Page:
Christie Ex-Ally Wildstein Admits Lane Closure

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David Wildstein exits federal court with his lawyer Alan Zegas, left, in Newark, New Jersey on May 1, 2015.

David Wildstein exits federal court with his lawyer Alan Zegas, left, in Newark, New Jersey on May 1, 2015.

Photographer: Louis Lanzano/Bloomberg

David Wildstein, a former ally of New Jersey Governor Chris Christie, pleaded guilty to conspiring to create traffic jams near the George Washington Bridge to punish a local mayor.

Wildstein, 53, said he plotted with Bridget Kelly, Christie’s former deputy chief of staff, and Bill Baroni, a former deputy executive director at the Port Authority of New York & New Jersey. Wildstein is cooperating with prosecutors, and his plea is the first conviction in the case.

In pleading guilty, Wildstein said the plot was intended to punish Mark Sokolich, a Democrat and mayor of Fort Lee, New Jersey, in September 2013, for not endorsing Christie’s re-election campaign. Wildstein pleaded guilty to two conspiracy counts in federal court in Newark, New Jersey.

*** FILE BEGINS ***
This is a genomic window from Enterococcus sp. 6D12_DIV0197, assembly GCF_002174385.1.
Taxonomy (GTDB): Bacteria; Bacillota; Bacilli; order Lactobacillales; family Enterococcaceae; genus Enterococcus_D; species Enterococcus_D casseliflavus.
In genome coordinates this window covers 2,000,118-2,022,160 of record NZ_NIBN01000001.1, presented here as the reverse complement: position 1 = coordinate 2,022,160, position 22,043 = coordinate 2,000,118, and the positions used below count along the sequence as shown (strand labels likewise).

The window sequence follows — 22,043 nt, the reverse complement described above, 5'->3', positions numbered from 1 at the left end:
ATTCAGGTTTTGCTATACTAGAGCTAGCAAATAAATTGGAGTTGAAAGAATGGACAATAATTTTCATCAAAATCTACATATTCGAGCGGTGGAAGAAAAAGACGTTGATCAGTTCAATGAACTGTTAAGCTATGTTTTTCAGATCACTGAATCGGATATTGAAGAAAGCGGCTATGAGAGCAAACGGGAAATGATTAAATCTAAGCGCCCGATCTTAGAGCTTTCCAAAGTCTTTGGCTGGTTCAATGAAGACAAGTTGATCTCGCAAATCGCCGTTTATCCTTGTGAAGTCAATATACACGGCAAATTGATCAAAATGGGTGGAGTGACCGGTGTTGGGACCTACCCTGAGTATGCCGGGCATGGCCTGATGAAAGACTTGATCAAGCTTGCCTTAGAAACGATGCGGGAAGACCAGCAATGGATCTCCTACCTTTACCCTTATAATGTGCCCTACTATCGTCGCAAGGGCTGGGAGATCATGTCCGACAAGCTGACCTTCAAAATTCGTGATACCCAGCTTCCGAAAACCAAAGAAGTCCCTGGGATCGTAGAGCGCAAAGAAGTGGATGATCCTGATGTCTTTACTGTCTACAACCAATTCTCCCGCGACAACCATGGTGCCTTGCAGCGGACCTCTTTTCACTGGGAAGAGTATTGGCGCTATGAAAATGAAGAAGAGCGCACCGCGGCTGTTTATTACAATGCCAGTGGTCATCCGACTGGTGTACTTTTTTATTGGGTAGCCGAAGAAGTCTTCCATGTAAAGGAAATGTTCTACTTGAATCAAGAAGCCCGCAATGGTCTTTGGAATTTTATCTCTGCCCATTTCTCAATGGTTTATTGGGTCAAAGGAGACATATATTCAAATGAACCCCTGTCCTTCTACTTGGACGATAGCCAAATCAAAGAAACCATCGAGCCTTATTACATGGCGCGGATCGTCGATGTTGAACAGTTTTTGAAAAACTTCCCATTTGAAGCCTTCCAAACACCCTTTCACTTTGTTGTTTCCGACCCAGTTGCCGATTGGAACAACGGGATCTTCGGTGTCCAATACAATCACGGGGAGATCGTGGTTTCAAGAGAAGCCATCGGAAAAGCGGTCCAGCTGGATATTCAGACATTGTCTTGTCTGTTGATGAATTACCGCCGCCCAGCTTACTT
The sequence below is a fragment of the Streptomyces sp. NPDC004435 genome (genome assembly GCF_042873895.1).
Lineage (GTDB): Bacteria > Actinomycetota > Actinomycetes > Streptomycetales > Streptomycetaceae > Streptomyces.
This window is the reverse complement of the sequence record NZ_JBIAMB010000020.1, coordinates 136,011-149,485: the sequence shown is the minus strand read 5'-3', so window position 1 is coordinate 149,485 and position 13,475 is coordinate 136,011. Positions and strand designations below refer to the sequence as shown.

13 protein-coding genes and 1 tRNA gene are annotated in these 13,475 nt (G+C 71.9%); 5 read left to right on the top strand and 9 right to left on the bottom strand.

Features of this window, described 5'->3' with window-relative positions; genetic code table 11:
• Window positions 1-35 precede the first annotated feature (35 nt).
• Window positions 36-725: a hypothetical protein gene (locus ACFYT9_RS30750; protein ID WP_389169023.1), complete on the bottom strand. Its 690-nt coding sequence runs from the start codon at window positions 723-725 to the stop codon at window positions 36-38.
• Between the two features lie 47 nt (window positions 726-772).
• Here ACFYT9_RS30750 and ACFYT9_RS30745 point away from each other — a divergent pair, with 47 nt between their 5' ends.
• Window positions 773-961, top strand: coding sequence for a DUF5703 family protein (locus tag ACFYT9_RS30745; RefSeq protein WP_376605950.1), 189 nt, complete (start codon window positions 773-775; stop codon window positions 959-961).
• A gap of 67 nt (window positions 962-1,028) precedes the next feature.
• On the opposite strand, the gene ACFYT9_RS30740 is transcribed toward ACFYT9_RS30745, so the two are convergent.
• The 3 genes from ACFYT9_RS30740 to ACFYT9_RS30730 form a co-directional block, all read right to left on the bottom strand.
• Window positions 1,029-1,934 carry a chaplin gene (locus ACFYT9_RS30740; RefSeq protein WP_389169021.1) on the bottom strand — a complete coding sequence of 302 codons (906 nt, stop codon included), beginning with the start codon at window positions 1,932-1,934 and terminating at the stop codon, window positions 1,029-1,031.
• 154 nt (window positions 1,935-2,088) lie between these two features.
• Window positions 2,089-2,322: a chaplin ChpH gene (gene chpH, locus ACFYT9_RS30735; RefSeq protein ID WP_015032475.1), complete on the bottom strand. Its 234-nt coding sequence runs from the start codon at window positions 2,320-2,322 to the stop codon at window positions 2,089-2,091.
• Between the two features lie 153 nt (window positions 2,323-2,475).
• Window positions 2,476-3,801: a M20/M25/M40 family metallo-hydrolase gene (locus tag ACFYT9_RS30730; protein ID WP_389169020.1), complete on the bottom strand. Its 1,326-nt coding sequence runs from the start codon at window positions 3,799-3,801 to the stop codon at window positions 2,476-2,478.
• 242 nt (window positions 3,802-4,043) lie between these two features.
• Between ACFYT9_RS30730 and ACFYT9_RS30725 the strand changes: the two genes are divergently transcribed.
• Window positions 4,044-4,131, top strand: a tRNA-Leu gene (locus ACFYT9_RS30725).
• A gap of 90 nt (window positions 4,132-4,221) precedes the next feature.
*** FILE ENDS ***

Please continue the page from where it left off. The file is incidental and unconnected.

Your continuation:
Christie, 52, is weighing a White House run, and he has worked to repair the political damage of the bridge scandal as his popularity has waned in recent months. He has denied any knowledge of the plot to close the access lanes, which gridlocked traffic on the first week of school.

While Wildstein didn’t implicate Christie, his lawyer said outside the courthouse that “evidence exists” that the governor knew of the plot as it took place.

“There is a lot more that will come out,” attorney Alan Zegas told reporters. “Mr. Christie knew of the lane closings while they were occurring, and evidence exists to establish that.”

(Corrects to say Wildstein in third paragraph.)
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